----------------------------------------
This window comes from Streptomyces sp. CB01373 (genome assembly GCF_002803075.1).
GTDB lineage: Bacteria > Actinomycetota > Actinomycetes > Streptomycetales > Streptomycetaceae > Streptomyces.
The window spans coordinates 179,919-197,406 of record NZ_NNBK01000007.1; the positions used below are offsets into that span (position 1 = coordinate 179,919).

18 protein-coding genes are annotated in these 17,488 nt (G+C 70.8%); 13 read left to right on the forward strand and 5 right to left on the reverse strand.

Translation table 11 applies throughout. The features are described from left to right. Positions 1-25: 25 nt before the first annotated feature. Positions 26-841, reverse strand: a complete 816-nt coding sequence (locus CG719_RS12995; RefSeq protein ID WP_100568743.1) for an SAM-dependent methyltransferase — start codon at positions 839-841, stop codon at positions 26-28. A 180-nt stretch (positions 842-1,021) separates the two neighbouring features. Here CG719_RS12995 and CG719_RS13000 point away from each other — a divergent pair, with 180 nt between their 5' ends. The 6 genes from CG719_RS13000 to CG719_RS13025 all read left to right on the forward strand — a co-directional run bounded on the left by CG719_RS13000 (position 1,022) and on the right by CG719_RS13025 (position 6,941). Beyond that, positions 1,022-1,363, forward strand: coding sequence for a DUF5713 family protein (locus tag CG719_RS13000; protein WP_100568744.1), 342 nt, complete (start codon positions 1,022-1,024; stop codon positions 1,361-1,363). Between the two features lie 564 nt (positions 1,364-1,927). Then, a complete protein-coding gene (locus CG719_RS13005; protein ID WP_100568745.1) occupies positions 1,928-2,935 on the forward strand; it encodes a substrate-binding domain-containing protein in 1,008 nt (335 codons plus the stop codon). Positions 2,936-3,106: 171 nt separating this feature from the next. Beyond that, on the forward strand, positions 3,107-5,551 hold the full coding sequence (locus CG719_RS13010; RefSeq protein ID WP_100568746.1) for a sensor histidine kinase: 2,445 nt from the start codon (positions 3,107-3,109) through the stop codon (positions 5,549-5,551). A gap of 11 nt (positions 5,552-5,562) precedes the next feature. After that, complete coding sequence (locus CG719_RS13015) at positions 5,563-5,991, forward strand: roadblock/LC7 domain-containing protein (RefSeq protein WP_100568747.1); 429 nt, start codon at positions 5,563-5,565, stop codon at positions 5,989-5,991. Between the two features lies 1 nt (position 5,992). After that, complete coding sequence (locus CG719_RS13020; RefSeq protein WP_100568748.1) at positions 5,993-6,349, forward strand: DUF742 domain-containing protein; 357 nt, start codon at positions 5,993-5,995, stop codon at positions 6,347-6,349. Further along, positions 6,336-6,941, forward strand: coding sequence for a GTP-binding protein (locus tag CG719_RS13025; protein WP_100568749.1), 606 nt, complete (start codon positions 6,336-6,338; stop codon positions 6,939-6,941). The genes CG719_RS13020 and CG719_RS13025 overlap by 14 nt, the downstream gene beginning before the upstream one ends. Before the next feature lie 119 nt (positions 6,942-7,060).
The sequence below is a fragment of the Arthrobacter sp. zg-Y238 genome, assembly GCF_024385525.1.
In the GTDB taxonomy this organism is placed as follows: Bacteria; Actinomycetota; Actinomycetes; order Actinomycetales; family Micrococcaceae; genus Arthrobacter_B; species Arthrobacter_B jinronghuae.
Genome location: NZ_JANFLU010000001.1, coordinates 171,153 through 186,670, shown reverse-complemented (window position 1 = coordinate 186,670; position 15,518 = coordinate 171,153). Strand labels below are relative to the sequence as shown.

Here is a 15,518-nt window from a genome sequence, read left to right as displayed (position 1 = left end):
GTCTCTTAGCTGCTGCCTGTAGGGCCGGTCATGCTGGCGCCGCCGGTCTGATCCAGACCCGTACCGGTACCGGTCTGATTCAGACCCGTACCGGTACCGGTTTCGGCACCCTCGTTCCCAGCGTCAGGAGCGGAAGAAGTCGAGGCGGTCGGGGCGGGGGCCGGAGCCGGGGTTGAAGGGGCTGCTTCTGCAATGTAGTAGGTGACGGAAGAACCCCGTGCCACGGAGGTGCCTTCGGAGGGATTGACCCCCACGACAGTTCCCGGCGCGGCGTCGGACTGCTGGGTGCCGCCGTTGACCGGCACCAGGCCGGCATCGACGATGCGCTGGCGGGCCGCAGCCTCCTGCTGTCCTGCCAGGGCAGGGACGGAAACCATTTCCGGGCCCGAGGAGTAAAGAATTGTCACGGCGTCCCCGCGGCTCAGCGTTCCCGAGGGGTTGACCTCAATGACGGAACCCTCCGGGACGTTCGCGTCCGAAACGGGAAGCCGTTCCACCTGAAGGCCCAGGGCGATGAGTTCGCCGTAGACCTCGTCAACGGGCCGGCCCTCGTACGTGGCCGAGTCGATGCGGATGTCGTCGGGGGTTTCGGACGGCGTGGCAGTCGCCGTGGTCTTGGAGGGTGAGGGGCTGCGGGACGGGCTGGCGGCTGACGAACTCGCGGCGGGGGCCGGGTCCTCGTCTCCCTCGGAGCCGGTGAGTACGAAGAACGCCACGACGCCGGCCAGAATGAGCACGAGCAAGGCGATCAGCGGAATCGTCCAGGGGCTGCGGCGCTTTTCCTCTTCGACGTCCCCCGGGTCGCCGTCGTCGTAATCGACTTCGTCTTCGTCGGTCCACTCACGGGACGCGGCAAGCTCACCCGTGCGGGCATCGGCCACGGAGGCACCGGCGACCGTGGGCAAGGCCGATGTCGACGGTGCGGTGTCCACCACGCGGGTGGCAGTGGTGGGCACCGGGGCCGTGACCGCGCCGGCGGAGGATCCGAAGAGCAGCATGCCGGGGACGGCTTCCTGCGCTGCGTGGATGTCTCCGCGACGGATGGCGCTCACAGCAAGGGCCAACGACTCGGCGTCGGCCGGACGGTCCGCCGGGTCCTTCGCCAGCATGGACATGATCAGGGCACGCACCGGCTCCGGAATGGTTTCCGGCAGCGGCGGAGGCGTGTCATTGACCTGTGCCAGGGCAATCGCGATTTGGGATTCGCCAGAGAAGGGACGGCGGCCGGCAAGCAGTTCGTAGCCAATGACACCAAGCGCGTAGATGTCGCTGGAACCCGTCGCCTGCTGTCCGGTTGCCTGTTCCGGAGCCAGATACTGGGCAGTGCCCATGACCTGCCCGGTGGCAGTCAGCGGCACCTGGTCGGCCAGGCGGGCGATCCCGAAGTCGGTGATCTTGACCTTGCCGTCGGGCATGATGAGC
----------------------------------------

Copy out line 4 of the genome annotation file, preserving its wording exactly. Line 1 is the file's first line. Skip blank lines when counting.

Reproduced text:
18 protein-coding genes are annotated in these 17,488 nt (G+C 70.8%); 13 read left to right on the forward strand and 5 right to left on the reverse strand.